Dates of written Rgveda

Michael Witzel witzel at FAS.HARVARD.EDU
Mon Mar 13 17:44:02 UTC 2000

Dear Dr. Farmer,

I suppose we all get tired by now, but let me underline just one or two
points, as not to be misunderstood.

>I'll cut to the chase; you wrote:
>> I have no doubt that some 'progressive' Brahmins and others *may* have
>> tried to use written Veda texts during the time of the Smritis ... This
>>much is clear from the >>injunction NOT to use written texts.
>> But it did not become the main, major way of transmission until much later.

>Thanks -- that is the *only* admission that I was really looking
>or hoping for. I can live with this view. What you write here is,
>I think, a considerable move away from your original claim
>(possibly made polemically, and in haste) that the first written
>text of the Rgveda came no sooner than c. 1000 CE.

Not really. Please read this line together with the one where I stress,
that (your) case still is to be made by showing *clear miswritings* in
Vedic texts that can ONLY be due to the palaeographic development of the
Brahmi etc. scripts.  (not, to local pronunciation)

As long as that is not done, and if one cannot come up with clear
statements in the literature about Veda reciters with their manuscripts in
front of them, -- all remains (comparative) theory.

The history of Vedic quotations, too, indicates their ORAL origins.
Right from Yaska's Nirukta who slightly misquotes a Kathaka Samhita line,
to the RV commentary of SaayaNa (died 1387 CE, if I remember the date
correctly) the Veda quotations in commentaries show that their authors
relied on their -- not always perfect -- memory of texts that did NOT
BELONG to their own tradition (i.e.: a Rgvedin quoting a Samaveda Brahmana
text, etc.).
You always find the typical substitutions (words, collocations, etc.) which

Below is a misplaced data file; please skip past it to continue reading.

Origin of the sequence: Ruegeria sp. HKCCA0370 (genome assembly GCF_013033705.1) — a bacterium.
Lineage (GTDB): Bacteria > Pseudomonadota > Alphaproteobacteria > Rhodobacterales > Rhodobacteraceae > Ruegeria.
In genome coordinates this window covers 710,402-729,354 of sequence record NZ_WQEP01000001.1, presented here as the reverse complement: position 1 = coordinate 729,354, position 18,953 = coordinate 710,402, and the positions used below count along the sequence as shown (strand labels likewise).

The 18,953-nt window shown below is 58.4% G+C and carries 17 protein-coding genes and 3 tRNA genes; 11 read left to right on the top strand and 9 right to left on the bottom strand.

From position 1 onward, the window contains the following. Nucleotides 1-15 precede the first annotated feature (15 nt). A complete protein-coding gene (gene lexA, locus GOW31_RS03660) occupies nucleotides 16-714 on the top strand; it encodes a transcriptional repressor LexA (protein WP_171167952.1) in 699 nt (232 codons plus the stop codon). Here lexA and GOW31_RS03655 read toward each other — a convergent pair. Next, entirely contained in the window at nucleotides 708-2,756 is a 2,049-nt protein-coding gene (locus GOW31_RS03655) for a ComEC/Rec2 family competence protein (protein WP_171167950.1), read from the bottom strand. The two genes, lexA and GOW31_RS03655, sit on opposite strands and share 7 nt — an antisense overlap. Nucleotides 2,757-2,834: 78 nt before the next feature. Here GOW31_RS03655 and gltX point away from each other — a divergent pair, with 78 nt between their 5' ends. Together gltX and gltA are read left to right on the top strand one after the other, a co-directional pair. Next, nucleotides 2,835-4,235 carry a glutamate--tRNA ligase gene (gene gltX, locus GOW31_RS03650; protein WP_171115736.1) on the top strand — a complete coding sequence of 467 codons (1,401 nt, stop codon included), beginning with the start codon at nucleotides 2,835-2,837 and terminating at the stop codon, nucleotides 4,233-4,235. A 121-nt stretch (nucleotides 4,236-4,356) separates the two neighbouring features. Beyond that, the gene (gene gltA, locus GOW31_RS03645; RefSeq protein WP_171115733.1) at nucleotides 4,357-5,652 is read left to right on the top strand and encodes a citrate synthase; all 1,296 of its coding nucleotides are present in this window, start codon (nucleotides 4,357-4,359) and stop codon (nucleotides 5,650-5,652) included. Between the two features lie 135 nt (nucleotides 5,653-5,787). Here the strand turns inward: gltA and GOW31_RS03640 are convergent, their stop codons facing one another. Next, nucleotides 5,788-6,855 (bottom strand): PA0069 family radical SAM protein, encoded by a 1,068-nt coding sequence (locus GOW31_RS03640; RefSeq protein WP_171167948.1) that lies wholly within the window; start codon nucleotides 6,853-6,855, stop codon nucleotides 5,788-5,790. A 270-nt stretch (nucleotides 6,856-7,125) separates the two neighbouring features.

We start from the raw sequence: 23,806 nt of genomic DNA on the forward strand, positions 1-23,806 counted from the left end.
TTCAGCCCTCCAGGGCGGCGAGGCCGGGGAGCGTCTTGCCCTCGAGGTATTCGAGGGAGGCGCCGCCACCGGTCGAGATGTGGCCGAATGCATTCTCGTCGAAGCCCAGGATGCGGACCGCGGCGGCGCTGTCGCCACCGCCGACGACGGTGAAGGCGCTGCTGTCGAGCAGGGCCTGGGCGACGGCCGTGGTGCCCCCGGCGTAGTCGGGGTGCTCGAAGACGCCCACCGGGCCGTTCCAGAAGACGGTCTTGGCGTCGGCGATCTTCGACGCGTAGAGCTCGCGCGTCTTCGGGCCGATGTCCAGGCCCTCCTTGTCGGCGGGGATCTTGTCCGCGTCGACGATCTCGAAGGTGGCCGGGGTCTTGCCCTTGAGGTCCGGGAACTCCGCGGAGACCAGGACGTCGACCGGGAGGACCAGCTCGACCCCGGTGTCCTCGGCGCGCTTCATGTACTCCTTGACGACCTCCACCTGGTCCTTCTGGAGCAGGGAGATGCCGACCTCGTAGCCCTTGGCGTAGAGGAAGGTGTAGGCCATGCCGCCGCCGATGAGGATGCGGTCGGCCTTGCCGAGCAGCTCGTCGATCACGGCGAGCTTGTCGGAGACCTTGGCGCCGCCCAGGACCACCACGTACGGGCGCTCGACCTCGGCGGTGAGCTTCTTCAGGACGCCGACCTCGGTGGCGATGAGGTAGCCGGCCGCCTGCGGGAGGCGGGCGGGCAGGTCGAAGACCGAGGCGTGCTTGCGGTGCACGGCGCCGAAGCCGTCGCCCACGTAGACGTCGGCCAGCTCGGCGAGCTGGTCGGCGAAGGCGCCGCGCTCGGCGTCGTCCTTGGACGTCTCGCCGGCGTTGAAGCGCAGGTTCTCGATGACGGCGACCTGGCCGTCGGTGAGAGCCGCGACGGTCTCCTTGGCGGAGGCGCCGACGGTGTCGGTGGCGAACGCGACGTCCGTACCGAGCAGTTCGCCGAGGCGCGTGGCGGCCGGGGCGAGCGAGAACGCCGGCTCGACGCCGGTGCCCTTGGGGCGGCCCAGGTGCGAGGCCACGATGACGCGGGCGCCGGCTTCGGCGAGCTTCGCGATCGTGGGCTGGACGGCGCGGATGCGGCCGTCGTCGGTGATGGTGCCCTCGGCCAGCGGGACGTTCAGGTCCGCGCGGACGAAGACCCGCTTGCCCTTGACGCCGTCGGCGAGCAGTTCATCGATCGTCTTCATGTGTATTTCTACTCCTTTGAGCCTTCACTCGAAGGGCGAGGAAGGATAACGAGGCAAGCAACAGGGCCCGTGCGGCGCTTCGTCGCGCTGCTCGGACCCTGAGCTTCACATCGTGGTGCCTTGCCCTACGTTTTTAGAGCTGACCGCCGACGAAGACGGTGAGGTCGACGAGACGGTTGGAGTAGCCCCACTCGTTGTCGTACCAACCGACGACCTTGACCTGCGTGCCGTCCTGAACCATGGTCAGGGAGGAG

we all make when reciting a poem/singing a song that we do not remember too
well anymore.   One does not do that so easily when one actually looks up
and  compares a written text (pace: the common copying mistakes we all
make; they are different in nature).
Just check out the list of such lapses of memory  by the great Sayana,
published already by Max Mueller in his Rgveda edition more than 100 years
ago (or is this just another one of his secret, destructive  schemes?). The
list can be extended. (I think I have some such data in my Caraka papers of

Also, please note that the available Veda MSS were habitually, until
(almost?) today,  corrected by reciters, from memory; they frequently also
put in the (red) accent marks. Much of this is even *visible* in extant MSS.

Modern habits -- Veda teachers with their printed texts/manuscripts, open,
in front of them (as I also have seen) -- does not tell us anything, after
some one thousand years of use of Veda MSS, about the practices of the
first millennium CE.

Second, I totally agree with S. Cousins in what he writes about early, even
Neolithic societies.
Neolithic Polynesia is a good test case. The main mythological texts,
transmitted orally by their "druids" (Kahuna, etc.) well into the 19th
century, often agree well across this vast region over some 2-3000 years,
-- more specifically in Tahiti, Hawaii, New  Zealand (in this case, origin
of settlement in the Society Islands,  roughly, after  the beginning of our
era). However, not literally as in India. And certainly not when it comes
to genealogies, which were -- as everywhere (compare the Indian Epics  &
the Vedas)  -- influenced by the interests of the local chieftains.  In
Polynesia,  large genealogical sections agree, but not all of them; and of
course, not, when it comes to local items.  No surprise to anyone who has
read Parry-Lord.


Michael Witzel
Department of Sanskrit & Indian Studies, Harvard University
2 Divinity Avenue, Cambridge MA 02138

ph. 617-496 2990 (also messages)
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